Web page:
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Wu T.,Zhejiang University | Zhao W.-H.,Ning Xia Medical University | Dong Y.,Hangzhou Hospital of Zhejiang Chinese Peoples Armed Police Force | Song H.-X.,Zhejiang University | Li J.-H.,Zhejiang University
Archives of Physical Medicine and Rehabilitation | Year: 2016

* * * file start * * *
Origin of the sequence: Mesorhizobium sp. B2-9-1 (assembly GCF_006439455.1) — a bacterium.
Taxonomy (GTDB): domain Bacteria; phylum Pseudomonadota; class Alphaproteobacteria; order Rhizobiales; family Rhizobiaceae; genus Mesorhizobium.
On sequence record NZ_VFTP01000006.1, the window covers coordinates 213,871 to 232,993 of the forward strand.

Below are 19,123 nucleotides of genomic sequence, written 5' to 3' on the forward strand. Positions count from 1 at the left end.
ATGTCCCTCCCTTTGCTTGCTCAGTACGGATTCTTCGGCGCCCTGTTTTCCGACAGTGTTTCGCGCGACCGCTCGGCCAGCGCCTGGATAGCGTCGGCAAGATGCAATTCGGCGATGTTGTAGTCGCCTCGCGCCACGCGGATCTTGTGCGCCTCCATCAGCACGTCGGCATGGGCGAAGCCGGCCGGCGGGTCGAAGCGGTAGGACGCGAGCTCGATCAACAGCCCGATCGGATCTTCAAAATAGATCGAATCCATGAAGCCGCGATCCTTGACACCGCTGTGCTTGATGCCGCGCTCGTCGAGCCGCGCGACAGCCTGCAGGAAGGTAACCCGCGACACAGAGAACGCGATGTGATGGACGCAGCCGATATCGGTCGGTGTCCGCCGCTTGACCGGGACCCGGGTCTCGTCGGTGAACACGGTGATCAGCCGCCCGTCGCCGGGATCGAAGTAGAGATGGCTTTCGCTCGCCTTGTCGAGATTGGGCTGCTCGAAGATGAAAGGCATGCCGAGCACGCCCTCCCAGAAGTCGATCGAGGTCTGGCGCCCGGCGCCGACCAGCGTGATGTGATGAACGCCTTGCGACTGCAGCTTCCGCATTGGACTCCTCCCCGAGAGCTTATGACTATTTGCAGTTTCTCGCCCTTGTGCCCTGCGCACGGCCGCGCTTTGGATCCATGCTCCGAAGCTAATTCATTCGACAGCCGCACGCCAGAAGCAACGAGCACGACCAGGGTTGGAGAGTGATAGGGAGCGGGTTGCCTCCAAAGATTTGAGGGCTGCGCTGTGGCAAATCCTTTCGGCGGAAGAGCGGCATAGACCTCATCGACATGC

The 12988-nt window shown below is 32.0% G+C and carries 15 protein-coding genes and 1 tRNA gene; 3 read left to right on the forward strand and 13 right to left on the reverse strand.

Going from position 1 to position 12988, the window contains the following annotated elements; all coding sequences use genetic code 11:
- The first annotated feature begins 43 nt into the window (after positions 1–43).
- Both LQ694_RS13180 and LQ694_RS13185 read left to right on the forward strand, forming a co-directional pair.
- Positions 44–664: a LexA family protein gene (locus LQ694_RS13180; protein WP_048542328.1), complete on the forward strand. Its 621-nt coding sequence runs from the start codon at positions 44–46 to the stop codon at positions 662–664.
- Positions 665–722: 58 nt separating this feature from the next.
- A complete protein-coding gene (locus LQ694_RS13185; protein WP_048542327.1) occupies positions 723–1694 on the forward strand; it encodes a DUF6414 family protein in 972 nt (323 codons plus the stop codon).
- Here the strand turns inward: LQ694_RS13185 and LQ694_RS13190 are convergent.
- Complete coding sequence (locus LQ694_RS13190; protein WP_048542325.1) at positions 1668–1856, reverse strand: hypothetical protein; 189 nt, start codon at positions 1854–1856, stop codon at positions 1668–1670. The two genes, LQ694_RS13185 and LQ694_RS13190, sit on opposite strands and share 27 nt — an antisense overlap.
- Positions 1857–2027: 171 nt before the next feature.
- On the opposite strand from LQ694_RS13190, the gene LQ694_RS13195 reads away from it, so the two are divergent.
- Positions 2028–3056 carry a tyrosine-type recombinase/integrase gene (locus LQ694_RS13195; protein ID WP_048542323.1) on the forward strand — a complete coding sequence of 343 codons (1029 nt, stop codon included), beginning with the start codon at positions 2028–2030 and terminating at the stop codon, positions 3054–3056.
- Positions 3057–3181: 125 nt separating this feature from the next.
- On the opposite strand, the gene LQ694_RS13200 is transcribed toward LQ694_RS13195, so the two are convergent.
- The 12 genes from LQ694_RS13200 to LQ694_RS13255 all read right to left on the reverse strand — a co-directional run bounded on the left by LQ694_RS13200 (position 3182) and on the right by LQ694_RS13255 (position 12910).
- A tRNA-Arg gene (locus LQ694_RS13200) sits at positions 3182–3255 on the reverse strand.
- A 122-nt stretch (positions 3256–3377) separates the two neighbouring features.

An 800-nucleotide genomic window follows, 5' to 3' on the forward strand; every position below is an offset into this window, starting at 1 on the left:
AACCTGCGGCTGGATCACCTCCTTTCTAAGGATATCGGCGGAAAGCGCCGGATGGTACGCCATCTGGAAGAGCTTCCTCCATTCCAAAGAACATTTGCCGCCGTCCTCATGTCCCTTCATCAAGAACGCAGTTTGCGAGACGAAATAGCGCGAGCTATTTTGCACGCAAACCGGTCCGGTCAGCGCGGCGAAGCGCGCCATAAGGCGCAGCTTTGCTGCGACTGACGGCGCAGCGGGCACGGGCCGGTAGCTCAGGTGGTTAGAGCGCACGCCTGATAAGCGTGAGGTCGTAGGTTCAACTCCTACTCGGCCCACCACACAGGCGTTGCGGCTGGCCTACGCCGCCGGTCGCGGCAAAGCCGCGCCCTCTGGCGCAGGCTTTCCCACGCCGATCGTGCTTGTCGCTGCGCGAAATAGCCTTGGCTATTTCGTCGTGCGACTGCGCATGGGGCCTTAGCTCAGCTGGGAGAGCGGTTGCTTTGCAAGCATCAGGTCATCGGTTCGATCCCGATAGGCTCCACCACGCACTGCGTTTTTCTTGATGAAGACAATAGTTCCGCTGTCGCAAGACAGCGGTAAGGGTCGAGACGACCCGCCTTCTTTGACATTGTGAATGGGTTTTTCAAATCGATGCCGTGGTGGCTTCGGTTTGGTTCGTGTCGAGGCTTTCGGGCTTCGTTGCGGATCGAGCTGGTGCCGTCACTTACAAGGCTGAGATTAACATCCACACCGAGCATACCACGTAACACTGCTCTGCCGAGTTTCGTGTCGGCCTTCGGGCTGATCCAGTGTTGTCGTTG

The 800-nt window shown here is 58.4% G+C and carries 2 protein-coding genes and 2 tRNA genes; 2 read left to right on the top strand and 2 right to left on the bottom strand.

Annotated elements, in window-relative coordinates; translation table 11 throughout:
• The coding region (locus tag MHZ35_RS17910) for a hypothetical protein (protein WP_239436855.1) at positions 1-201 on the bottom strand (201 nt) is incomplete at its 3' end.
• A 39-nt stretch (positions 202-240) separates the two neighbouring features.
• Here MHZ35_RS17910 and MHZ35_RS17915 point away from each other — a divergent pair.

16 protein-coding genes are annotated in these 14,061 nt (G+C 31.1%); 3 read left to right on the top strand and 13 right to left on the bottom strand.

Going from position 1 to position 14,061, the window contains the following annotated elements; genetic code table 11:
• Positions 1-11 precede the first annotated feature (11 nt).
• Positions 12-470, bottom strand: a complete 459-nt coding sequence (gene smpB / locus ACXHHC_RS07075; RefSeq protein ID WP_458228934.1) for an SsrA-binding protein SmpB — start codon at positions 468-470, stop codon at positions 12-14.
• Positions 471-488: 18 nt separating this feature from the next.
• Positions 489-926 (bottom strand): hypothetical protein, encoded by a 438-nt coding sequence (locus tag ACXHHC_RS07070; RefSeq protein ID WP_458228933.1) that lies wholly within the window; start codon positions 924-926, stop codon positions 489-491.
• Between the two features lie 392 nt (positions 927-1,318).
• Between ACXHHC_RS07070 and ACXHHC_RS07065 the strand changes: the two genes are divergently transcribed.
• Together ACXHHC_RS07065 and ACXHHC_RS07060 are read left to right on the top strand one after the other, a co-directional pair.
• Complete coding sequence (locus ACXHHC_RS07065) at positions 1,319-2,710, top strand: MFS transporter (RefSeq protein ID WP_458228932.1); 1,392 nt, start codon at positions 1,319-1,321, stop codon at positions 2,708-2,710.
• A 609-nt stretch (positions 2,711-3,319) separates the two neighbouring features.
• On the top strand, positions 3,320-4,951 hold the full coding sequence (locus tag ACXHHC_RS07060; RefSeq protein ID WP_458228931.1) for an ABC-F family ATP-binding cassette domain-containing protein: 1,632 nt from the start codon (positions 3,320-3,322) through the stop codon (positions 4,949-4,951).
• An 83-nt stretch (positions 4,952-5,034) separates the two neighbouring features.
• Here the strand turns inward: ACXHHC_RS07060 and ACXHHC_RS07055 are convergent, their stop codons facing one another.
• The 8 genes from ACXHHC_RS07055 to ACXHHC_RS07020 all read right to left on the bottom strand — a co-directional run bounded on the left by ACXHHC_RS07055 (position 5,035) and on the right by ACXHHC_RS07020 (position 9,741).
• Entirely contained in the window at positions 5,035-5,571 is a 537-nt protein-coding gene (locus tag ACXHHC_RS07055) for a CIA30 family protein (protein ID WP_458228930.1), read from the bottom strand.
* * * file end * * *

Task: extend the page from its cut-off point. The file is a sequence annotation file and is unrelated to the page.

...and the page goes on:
Objective: To review the literature and assess the comparative effectiveness of ultrasound-guided (USG) versus computed tomography (CT)-/fluoroscopy-guided lumbar facet joint injections in adults. Data Sources: PubMed, Ovid MEDLINE, Ovid Embase, EBSCO, and Web of Science. Study Selection: Randomized or nonrandomized controlled trials comparing the clinical effectiveness between USG and CT-/fluoroscopy-guided injection techniques in patients with facet syndrome were included. Data Extraction: Two reviewers independently screened abstracts and full texts. The results of the mean procedure duration, decreased pain score, and Modified Oswestry Disability score after treatment were extracted and presented in the form of mean ± SD. Data Synthesis: There were 103 records screened; 3 studies were included, with a total of 202 adults with facet joint pain. There was no statistically significant difference between the 2 groups in pain score and Modified Oswestry Disability score after injection (weighted mean difference [WMD], .07; 95% confidence interval [CI], -.51 to .65; P=.80; I2=78%; WMD, -.55; 95% CI, -1.31 to .22; P=.16; I2=0%, respectively). There was also no statistically significant difference in the mean procedure duration between the 2 groups (standardized mean difference [SMD], .97; 95% CI, -1.01 to 2.94; P=.34; I2=97%). Conclusions: This review suggested that no significant differences in pain and functional improvement were noted between the USG and CT-/fluoroscopy-guided techniques in facet joint injection. USG injection is feasible and minimizes exposure of radiation to patients and practitioners in the lumbar facet joint injection process. © 2016 American Congress of Rehabilitation Medicine.